(By: Ryan Rocca)
Art Battle, a live competitive painting competition, held an event at Toronto’s Grand Hall on Tuesday night.
Throughout the evening, visual artists had the challenge of creating a painting from scratch in just 20 minutes. The competition consisted of three rounds, with eight artists vying to create the most attractive painting each round.
The hall was packed as dozens of attendees came out and fixated their eyes on the artists in action.
“When you go to a theatre or you go to a concert you get to see those artists creating their art right in front of you, but a visual artist, most of the time, is alone in their studio,” said Morgan Booth, the manager of artist communications for Art Battle.
With Art Battle, visual artists had the ability to display their years of skill development in front of an audience too, Booth said.
The first Art Battle competition was held back in 2001 at a venue in New York City. Because of the event’s popularity, Art Battle then spread to other cities throughout the United States.
In 2009, Art Battle made its way into Canada with the first event being held in Toronto. From there, the competition spread to Ottawa, Montreal, Halifax and other cities throughout the country and the world.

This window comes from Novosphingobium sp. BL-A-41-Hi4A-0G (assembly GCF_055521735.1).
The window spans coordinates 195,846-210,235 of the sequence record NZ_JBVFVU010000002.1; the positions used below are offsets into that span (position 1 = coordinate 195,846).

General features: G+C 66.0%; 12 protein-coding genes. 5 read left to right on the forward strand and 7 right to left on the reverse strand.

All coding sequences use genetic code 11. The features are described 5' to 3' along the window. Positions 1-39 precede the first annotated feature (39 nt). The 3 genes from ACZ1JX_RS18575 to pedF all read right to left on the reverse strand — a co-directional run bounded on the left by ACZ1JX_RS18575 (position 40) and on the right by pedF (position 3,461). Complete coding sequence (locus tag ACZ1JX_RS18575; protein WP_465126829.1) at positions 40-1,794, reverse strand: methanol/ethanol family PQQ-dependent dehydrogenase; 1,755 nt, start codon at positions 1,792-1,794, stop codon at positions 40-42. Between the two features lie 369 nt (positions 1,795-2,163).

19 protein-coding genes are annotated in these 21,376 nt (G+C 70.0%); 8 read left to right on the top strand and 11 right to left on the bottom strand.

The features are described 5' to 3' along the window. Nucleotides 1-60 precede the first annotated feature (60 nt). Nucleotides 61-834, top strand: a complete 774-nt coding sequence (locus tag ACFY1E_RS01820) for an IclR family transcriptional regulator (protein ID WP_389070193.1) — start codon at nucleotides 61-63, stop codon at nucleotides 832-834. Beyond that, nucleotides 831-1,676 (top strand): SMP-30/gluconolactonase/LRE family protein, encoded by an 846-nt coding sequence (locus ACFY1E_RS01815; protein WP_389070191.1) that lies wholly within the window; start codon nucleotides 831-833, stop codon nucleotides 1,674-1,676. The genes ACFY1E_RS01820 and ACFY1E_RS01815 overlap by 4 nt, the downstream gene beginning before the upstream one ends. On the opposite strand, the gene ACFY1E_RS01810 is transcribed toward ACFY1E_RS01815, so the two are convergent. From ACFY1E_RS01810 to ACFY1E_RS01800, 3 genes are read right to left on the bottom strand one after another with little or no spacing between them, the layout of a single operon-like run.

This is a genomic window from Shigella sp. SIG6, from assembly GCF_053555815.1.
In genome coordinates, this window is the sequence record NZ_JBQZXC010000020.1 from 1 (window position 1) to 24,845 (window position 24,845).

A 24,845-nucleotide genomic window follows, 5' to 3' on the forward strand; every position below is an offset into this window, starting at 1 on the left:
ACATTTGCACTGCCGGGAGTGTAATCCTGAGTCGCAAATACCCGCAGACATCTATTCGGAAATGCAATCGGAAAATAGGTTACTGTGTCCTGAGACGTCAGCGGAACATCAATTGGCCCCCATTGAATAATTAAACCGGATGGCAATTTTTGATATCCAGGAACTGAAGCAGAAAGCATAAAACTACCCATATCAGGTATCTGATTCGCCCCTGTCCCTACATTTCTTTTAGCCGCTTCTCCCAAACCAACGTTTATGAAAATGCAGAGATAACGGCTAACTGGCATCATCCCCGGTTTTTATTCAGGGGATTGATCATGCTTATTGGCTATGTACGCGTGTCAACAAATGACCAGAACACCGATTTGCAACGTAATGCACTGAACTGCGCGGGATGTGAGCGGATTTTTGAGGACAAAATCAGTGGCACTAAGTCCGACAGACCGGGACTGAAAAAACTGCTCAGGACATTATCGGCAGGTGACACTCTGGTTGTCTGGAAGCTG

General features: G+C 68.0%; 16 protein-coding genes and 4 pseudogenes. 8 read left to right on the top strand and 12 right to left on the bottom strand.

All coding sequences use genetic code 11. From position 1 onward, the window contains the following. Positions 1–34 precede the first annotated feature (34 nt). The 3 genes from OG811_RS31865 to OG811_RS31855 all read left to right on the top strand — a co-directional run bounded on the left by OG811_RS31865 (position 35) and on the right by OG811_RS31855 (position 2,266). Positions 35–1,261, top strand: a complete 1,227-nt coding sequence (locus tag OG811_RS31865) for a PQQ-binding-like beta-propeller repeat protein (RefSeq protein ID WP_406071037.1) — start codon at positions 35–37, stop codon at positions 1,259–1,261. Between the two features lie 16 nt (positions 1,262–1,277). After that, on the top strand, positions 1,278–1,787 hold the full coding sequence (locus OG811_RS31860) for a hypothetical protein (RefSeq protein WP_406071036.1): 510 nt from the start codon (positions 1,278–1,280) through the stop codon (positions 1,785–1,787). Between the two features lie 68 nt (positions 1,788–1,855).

Tuesday’s event in Toronto was one of the many Art Battle competitions that have been held throughout Canada so far this year.
“When you’re painting at home, you have endless amounts of time and you’re comfortable,” said Shea Duffney, who was one of the competitors. “But when you’re competing, you have to set up a game plan.”
Sultan Jumataev, another artist who participated in the event, said that he too felt a sense of pressure in the night’s competition.
“It’s basically like when you have a big exam and you’ve been waiting for it for such a long time,” he said. “When you’re almost there you experience a lot of stress, but you’re also excited.”
Following the end of each 20-minute round, audience members voted for the painting that they thought was best. From there, successful artists advanced onto the next round. The artist who received most votes throughout the evening, Natasha Dichpan, now has a shot at getting to Art Battle’s regional and national championships in July 2017.
Before those competitions occur, Art Battle organizers say that they have many other events planned throughout Canada, nine of which are scheduled to occur in Toronto.
“If you come out to these events as an artist, you will meet a lot of great artists and learn from them,” Valdengrave Okumu, one of the Art Battle painters said. “If you’re an audience member, you get to see a great variety of artwork.”
Practicing artists and those interested in watching an Art Battle competition are invited to learn more about upcoming events on Art Battle’s website.
All photos by author.